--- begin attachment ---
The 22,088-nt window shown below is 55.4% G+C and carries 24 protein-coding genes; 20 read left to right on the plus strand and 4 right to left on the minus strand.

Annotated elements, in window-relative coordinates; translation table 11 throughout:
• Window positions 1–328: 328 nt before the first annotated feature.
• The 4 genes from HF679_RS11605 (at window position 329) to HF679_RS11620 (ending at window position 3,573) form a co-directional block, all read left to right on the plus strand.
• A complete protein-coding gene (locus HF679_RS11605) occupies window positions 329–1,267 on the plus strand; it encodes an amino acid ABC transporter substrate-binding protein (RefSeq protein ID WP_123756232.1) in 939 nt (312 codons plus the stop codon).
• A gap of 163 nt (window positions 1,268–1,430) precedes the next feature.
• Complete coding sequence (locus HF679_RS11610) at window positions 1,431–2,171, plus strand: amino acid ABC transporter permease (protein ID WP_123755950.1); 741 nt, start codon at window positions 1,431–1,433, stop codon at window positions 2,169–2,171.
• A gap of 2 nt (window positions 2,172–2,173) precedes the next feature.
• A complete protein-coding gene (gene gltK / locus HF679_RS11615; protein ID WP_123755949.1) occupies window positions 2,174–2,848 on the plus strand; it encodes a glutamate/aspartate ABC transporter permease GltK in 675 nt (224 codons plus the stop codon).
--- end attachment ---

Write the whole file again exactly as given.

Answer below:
The 22,088-nt window shown below is 55.4% G+C and carries 24 protein-coding genes; 20 read left to right on the plus strand and 4 right to left on the minus strand.

Annotated elements, in window-relative coordinates; translation table 11 throughout:
• Window positions 1–328: 328 nt before the first annotated feature.
• The 4 genes from HF679_RS11605 (at window position 329) to HF679_RS11620 (ending at window position 3,573) form a co-directional block, all read left to right on the plus strand.
• A complete protein-coding gene (locus HF679_RS11605) occupies window positions 329–1,267 on the plus strand; it encodes an amino acid ABC transporter substrate-binding protein (RefSeq protein ID WP_123756232.1) in 939 nt (312 codons plus the stop codon).
• A gap of 163 nt (window positions 1,268–1,430) precedes the next feature.
• Complete coding sequence (locus HF679_RS11610) at window positions 1,431–2,171, plus strand: amino acid ABC transporter permease (protein ID WP_123755950.1); 741 nt, start codon at window positions 1,431–1,433, stop codon at window positions 2,169–2,171.
• A gap of 2 nt (window positions 2,172–2,173) precedes the next feature.
• A complete protein-coding gene (gene gltK / locus HF679_RS11615; protein ID WP_123755949.1) occupies window positions 2,174–2,848 on the plus strand; it encodes a glutamate/aspartate ABC transporter permease GltK in 675 nt (224 codons plus the stop codon).